“The days of launching a major fundraising program based on gut instinct are over.”
After reading that comment recently, I immediately felt a bit sick to my stomach. After all, my “gut” has served me well over the last few decades. No, I haven’t always gotten it right, but I’ve had a couple big wins and a lot of midsized victories.
But, let’s face it. The failures (and I’ve had some) are costly. That’s money forever lost to programs for our nonprofits. And, our failures often make it harder to get budget to try again. (Fundraising flops live forever. Fundraising victories are too soon forgotten.)
So, if you don’t have the budget for the kind of wonderful research that is available now to raise the odds that a fundraising campaign launch will succeed, and you have to resort to depending heavily on your gut, what can you do to mitigate your risk?
Step 1: Appetizer — Read and listen to what others have learned through research
We are all suffering from information overload in this day and age of the Internet, webinars, electronic publications and conferences. But there are some great “must-reads” if you are hoping to learn from the examples of other nonprofits.
This newsletter is a great place to begin; Today in Fundraisingoften highlights the latest reports from reliable sources. And that’s a key word: reliable. Always look at the source of the information.
Check the date on any research you find, as well. Things have dramatically changed in the nonprofit community in the last five years or so. Learnings from the mid-2000s are likely to be less useful than post-recession epiphanies.
Bottom line: There is no shortcut or simple Google search. But dig deep, and see what you can uncover and learn from.
Step 2: Main Course — Study your own numbers over and over again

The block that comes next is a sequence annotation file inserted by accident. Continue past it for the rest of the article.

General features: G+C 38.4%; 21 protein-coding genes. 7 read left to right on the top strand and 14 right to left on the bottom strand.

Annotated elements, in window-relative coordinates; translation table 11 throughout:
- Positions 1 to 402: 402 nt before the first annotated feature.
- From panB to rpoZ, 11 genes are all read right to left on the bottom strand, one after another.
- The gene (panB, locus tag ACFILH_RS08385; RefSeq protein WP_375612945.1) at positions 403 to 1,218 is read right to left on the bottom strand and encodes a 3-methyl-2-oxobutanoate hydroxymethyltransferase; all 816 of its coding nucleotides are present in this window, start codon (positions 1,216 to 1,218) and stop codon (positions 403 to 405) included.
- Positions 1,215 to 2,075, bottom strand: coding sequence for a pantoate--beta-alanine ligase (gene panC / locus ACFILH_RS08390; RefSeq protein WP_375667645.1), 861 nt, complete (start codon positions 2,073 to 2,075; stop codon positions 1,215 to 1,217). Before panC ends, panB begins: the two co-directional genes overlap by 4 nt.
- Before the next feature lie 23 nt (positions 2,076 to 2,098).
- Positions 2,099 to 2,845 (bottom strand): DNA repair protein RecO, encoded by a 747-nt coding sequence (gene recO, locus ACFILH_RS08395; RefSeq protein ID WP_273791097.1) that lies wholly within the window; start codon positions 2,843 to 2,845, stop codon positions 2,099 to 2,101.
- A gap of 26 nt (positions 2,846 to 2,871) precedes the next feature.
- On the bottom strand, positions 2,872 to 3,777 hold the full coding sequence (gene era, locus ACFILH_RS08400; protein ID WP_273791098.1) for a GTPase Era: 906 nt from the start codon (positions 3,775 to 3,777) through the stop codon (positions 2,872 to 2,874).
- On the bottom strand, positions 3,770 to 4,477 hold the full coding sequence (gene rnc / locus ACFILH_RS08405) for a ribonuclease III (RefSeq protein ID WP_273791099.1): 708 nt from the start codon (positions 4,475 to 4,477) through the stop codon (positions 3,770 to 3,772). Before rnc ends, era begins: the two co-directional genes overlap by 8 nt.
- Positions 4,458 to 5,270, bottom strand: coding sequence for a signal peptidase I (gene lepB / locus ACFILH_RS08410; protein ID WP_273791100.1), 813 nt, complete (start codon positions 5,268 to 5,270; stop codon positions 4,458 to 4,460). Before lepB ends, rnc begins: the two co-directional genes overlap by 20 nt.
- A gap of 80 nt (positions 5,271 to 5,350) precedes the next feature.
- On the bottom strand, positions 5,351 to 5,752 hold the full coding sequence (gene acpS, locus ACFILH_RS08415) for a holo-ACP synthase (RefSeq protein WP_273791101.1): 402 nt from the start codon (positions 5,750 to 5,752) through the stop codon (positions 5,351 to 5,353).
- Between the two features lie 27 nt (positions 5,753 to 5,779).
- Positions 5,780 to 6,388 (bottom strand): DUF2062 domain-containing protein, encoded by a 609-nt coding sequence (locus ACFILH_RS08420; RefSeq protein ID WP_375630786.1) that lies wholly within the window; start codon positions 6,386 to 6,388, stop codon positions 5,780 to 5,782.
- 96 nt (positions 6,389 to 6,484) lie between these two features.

What worked in the last 12 to 18 months? What failed? Now, ask yourself honestly what factors may have influenced those results. After all, a mailing that was fabulous in December did have the benefit of year end that a February mailing lacks. Your e-mail campaign that aligned with a current news story gets a great lift that can be hard to replicate.
Take a few minutes to pat yourself on the back, and then tear into everything. Did you have a great story, a simple yet profound offer (i.e., feed a child for $5 a week) or another “hook” that positively skewed your results? Was a lousy response the result of poorly written copy or a vague offer? This isn’t the stuff you write about on your annual self-evaluation; instead, it’s an honest review that you do to help your gut function more successfully in the near future.
Step 3: Dessert — Be careful who you listen to
OK, this one is hard — and the wrong choice can stick with you longer than that hot fudge sundae. But the fact is, your board chair, senior management team and CEO may or may not have a real clue about what your donors want and will respond to. Sometimes you have to play nice, but don’t sacrifice your entire budget for a month or an activity on what your CEO thinks (unless he or she has a basis for that belief). Too often, we think donors are just like us, but we forget that they know much less and (sadly) think about our nonprofit less often than we do. We mustn’t make assumptions and start at a level that is beyond their ken.
You may be able to test an idea that was handed down from on high, but be careful about risking it all on an idea that is based only on the gut of someone who hasn’t immersed him- or herself in the current research (step 1) and results (step 2). You may not only miss the mark on your fundraising, but it could cost you professionally, as well.
Once you’ve read, listened to experts (or at least experienced colleagues), studied your findings and weighed options, go with your gut. At least by that point, you’ve got more driving your intestinal decision-making tool than a stale doughnut.
Originally published in NonProfit Pro.